Stephan’s next demand for an answer was:

Remind me real quick, in what way does a function "use" the input values that it's not defined on?

Well, the problem here is in the formulation of the implied question. I suspect, from the discussion in this thread, that Stephan has concluded that the generic wording “used for” in the glossary item in question necessary imputes that the surrogate code points are therefore elements of the domain of the mapping function for UTF-16 (which maps Unicode scalar values to sequences of UTF-16 code units). Of course that imputation is incorrect. Surrogate code points are excluded form that domain, by *definition*, as intended. And I have explained above what the phrase “used for” is actually used for in the glossary entry.


And what does this have to do with UTF-16?

It is definitional for UTF-16. I think that should also be clear from the explanation above.

Now, rather than quibbling further about what the glossary says, if the explanation still does not satisfy, and if the text in the glossary (and in Chapter 3) still seems wrong and misleading in some way, here is a more productive way forward:

Submit a proposal for a small textual change to the Unicode Technical Committee. This can either consist of an extended document (if long), or can be done on the online contact form (if short). (See the web site for submission details.) In a case like this, to be effective, such a proposal should have the following rhetorical structure, approximately:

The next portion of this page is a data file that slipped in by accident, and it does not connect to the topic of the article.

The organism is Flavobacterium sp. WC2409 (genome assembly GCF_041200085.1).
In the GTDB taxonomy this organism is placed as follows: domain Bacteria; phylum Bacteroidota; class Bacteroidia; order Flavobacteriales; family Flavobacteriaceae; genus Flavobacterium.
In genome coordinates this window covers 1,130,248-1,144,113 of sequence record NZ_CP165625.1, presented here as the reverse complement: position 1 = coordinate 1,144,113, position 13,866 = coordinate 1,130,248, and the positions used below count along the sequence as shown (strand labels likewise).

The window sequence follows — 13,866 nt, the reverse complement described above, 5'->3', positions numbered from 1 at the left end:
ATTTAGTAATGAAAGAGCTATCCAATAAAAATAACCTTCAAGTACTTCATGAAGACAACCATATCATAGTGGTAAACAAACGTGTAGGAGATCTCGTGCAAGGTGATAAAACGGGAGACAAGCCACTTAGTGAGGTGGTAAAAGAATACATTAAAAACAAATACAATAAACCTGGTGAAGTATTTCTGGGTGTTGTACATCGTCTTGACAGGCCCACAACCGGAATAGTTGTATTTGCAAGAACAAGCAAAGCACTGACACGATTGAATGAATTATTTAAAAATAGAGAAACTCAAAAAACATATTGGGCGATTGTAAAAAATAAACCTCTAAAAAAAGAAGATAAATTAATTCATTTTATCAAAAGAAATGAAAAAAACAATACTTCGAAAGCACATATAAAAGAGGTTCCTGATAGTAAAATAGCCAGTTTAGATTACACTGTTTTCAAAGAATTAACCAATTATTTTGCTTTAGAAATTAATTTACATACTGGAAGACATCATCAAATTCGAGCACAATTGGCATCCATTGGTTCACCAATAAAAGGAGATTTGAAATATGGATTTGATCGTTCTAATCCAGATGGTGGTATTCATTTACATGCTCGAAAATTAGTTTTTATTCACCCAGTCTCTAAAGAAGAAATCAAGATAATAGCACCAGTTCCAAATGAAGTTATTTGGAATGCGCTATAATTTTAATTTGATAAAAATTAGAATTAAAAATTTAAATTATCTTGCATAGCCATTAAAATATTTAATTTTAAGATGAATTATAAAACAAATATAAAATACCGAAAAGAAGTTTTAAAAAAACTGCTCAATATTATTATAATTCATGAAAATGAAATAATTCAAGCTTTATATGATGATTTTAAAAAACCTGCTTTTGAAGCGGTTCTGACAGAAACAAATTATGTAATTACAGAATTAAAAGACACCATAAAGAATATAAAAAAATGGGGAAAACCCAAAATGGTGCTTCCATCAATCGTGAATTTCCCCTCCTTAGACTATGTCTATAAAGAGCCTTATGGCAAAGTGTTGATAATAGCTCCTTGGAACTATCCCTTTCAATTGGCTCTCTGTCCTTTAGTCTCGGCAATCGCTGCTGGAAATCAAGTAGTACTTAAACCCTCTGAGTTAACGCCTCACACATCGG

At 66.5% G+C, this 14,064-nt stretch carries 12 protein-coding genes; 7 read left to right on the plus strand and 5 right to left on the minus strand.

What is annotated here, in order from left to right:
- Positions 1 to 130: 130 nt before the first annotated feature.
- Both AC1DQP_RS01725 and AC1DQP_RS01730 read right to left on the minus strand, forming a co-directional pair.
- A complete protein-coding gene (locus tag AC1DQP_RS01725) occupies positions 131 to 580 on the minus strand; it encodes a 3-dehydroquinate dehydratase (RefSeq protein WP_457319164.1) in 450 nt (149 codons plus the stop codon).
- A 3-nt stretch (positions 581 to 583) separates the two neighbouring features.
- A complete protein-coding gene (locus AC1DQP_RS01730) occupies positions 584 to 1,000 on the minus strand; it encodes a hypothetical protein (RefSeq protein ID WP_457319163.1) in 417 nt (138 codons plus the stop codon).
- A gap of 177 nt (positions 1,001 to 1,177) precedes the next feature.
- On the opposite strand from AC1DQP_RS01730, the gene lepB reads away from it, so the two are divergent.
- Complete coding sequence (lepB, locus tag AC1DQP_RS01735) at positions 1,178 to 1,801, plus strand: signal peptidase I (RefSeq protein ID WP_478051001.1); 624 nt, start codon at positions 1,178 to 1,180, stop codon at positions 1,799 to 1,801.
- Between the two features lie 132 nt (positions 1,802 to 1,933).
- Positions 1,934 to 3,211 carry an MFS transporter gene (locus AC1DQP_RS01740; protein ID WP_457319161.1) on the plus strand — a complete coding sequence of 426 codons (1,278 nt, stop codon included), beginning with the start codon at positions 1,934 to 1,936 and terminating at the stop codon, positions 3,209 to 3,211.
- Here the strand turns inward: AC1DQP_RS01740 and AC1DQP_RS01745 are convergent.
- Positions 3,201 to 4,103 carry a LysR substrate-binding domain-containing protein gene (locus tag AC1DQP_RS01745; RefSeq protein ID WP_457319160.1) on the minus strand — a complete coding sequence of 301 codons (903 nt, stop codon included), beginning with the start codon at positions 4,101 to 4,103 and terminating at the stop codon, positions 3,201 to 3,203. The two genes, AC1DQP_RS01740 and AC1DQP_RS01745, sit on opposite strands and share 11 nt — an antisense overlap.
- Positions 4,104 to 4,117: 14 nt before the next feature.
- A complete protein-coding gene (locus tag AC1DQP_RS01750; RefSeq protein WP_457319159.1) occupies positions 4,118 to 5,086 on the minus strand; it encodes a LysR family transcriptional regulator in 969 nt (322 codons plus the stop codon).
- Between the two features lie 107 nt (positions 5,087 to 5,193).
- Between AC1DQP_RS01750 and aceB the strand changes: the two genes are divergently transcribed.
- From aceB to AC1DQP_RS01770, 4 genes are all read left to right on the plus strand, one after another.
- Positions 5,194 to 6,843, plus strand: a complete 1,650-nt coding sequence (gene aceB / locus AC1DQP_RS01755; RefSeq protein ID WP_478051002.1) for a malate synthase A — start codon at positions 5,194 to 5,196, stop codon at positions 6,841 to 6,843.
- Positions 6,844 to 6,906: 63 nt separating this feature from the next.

1. I find (glossary entry/conformance clause/section/page/…) (confusing/misleading/erroneous…) for XYZ reasons.

2. The following reformulation of that text [insert exact text suggestion here] might be a useful improvement.

3. Please consider this suggestion at your next available opportunity.

Sincerely, etc., etc., with appropriate contact information


Anyone who wants to make an actual textual improvement to the standard can follow that general outline.

If, on the other hand, the goal here is simply to have a rousing argument for argument’s sake on the email list, at a certain point, others on the list may conclude that enough is enough. It might be time then to take the argument private to those individual correspondents who wish to continue the argument.


You haven't answered my questions. I want to know why the Glossary claims that surrogate code points are "[r]eserved for use by UTF-16". Remind me real quick, in what way does a function "use" the input values that it's not defined on? And what does this have to do with UTF-16?

Received on Thu Sep 19 2013 - 18:04:17 CDT